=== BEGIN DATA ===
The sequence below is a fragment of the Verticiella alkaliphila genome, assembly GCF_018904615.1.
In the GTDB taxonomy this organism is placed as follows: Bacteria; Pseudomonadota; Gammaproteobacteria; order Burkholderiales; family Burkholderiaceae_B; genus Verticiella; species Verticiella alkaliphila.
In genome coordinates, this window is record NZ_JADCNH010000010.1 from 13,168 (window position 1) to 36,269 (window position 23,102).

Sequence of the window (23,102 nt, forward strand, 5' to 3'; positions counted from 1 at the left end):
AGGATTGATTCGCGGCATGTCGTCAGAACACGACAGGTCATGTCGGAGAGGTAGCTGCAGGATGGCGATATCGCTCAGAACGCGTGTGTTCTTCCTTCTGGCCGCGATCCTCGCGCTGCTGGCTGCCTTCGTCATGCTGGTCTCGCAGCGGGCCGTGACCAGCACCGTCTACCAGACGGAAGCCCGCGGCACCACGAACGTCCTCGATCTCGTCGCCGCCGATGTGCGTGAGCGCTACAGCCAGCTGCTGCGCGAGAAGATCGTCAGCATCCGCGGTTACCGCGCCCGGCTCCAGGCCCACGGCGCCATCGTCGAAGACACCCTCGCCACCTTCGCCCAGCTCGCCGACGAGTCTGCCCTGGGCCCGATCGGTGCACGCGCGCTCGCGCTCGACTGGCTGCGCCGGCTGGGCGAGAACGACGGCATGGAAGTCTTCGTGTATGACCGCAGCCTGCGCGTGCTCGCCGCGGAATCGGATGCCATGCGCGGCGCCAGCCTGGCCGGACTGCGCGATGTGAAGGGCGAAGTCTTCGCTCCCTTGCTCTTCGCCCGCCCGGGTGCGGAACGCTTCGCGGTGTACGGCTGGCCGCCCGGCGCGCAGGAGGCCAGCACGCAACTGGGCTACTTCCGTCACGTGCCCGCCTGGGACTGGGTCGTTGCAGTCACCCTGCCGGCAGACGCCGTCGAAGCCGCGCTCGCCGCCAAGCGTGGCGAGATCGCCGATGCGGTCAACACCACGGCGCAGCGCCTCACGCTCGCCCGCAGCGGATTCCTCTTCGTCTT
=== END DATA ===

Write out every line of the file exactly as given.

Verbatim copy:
The sequence below is a fragment of the Verticiella alkaliphila genome, assembly GCF_018904615.1.
In the GTDB taxonomy this organism is placed as follows: Bacteria; Pseudomonadota; Gammaproteobacteria; order Burkholderiales; family Burkholderiaceae_B; genus Verticiella; species Verticiella alkaliphila.
In genome coordinates, this window is record NZ_JADCNH010000010.1 from 13,168 (window position 1) to 36,269 (window position 23,102).

Sequence of the window (23,102 nt, forward strand, 5' to 3'; positions counted from 1 at the left end):
AGGATTGATTCGCGGCATGTCGTCAGAACACGACAGGTCATGTCGGAGAGGTAGCTGCAGGATGGCGATATCGCTCAGAACGCGTGTGTTCTTCCTTCTGGCCGCGATCCTCGCGCTGCTGGCTGCCTTCGTCATGCTGGTCTCGCAGCGGGCCGTGACCAGCACCGTCTACCAGACGGAAGCCCGCGGCACCACGAACGTCCTCGATCTCGTCGCCGCCGATGTGCGTGAGCGCTACAGCCAGCTGCTGCGCGAGAAGATCGTCAGCATCCGCGGTTACCGCGCCCGGCTCCAGGCCCACGGCGCCATCGTCGAAGACACCCTCGCCACCTTCGCCCAGCTCGCCGACGAGTCTGCCCTGGGCCCGATCGGTGCACGCGCGCTCGCGCTCGACTGGCTGCGCCGGCTGGGCGAGAACGACGGCATGGAAGTCTTCGTGTATGACCGCAGCCTGCGCGTGCTCGCCGCGGAATCGGATGCCATGCGCGGCGCCAGCCTGGCCGGACTGCGCGATGTGAAGGGCGAAGTCTTCGCTCCCTTGCTCTTCGCCCGCCCGGGTGCGGAACGCTTCGCGGTGTACGGCTGGCCGCCCGGCGCGCAGGAGGCCAGCACGCAACTGGGCTACTTCCGTCACGTGCCCGCCTGGGACTGGGTCGTTGCAGTCACCCTGCCGGCAGACGCCGTCGAAGCCGCGCTCGCCGCCAAGCGTGGCGAGATCGCCGATGCGGTCAACACCACGGCGCAGCGCCTCACGCTCGCCCGCAGCGGATTCCTCTTCGTCTT